Luke Hancock

Late Afternoon Snacks: Louisville and Marquette win to keep Big East race tight; will Georgetown answer?

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Game of the Day

No. 10 Louisville 58, N0. 12 Syracuse 53: It may seem a little late, but Louisville is rounding into the type of team they were supposed to be from day one of the season. Great leadership at the point from Peyton Siva, who had no turnovers today, with Russ Smith picking up all of the scoring Siva didn’t do (18 points). Gorgui Dieng had a double-double to go with two blocks. The frontcourt duo of Behanan and Blackshear was rather silent, but they didn’t make any egregious mistakes, either. The guy who came up big was Luke Hancock. The pure shooter didn’t even attempt a shot from inside the arc, and went 4-5. That’s his job, and he’s getting better at it. That’s what makes the Cards a little more dangerous going into postseason play. Syracuse, on the other hand, is in a steep decline at the worst possible time, having lost three in a row.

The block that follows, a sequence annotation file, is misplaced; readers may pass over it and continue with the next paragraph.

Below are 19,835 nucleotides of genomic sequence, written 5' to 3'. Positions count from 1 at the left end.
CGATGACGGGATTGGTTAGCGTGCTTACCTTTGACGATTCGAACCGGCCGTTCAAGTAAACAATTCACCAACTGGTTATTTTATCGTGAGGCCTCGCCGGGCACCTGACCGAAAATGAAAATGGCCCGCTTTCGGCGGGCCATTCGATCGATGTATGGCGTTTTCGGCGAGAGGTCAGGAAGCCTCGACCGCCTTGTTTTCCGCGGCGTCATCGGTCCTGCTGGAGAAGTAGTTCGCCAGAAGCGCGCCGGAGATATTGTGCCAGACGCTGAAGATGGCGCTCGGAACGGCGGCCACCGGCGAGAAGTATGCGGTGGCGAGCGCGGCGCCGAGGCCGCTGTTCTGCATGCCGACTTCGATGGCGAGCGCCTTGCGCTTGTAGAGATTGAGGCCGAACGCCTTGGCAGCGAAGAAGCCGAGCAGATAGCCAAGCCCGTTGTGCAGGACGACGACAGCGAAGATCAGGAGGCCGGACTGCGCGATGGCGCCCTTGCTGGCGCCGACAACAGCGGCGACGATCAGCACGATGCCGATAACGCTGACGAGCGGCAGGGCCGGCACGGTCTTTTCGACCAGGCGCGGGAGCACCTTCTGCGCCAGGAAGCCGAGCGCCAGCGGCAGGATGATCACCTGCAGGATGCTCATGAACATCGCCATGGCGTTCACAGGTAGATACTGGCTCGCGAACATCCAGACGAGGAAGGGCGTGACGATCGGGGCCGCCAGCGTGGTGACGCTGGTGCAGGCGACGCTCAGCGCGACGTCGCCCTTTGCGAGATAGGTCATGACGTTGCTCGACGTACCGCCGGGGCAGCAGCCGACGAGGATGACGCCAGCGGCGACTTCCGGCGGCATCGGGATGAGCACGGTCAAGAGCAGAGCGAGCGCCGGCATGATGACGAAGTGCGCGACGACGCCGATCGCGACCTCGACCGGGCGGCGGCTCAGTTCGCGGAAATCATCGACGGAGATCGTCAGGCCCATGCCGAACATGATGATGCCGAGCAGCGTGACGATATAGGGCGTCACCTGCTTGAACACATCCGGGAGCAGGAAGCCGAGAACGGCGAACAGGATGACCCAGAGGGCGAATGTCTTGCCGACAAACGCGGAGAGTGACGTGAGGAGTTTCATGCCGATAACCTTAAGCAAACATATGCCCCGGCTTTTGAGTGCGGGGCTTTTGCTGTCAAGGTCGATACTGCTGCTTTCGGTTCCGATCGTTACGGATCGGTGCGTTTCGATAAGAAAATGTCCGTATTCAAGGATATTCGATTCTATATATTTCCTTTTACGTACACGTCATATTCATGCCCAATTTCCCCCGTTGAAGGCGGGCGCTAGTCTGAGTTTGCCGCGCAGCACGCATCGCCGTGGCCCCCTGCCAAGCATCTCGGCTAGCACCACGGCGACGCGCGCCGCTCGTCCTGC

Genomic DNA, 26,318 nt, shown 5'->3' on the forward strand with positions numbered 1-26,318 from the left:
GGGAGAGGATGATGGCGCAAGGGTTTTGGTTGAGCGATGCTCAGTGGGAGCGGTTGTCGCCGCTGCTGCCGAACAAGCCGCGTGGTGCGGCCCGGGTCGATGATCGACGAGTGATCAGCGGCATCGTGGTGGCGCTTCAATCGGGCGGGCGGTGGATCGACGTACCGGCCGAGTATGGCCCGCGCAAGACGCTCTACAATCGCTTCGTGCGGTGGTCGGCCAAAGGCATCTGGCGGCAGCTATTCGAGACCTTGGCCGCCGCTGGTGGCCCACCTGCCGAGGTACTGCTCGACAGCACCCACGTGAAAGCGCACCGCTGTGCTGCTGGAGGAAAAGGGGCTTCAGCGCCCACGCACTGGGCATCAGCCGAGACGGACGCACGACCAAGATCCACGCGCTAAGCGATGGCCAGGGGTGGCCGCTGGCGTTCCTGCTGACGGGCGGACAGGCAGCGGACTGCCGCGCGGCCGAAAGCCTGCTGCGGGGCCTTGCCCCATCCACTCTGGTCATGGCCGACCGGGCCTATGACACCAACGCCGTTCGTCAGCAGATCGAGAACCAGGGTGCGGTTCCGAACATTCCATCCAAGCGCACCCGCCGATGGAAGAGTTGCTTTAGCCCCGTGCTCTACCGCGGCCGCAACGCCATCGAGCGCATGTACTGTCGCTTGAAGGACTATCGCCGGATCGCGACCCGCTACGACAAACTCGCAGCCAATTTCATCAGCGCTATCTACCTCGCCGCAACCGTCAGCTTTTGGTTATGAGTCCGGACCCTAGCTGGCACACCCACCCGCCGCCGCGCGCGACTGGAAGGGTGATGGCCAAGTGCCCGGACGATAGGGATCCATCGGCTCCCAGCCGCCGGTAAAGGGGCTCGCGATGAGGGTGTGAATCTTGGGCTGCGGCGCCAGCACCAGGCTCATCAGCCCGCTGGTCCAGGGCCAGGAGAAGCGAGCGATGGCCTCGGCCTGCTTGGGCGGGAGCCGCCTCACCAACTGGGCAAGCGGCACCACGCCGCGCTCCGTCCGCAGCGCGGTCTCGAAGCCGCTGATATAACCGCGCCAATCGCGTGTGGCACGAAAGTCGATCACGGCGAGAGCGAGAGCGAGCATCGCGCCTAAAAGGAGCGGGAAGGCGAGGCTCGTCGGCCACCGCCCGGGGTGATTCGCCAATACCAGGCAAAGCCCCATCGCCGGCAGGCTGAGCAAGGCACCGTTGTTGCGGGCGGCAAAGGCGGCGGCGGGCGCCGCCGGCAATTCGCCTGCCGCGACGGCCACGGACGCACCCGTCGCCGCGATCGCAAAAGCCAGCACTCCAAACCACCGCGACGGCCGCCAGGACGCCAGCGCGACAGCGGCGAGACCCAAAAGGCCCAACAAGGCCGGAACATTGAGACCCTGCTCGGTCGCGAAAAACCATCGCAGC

Meaningful Results

VCU 84, N0. 20 Butler 52: The Rams started defending as soon as Butler put the ball inbounds on every play, trapping various members of the Bulldog backcourt and forcing turnover that ended up being jammed, laid up or jumpered right back into the basket so the entire process could begin again. Two truths we already knew were pounded home in this game: Butler could really use a top-notch point guard, and when Havoc is in full effect, VCU can beat anyone in the nation.

N0. 22 Marquette 72, N0. 21 Notre Dame 64: Chris Otule turned in his best game of the season, scoring 16 points on 8-8 shooting from the floor. The big man’s perfect day came at a good time, as frequent Marquette hero Vander Blue was held to six points by the Irish defense. Jamil Wilson led the Golden Eagles with 19 points. Notre Dame fell to 2.5 games off the league pace, while Marquette and Louisville are keeping things snug, sitting just 1/2 game back with two games left to play.

Creighton 91, Wichita State 79: This was one of those games March is famous for. Two teams tied atop the conference, playing to decide who gets the regular season crown in a final regular-season game. This time it was Creighton in front of the home crowd, led by Doug McDermott’s insane 41 point day, that prevailed. The Blue Jays will take the No. 1 seed in Arch Madness, with the Shockers on the other side of the bracket. As much as we love upsets, here’s hoping the two face off again for the tourney crown, and that the loser nabs an at-large bid so we can continue to enjoy top-notch Valley basketball for as long as humanly possible.

N0. 8 Florida 64, Alabama 52: ‘Bama needed this one, for their league standings and for their tournament resume. They didn’t get it.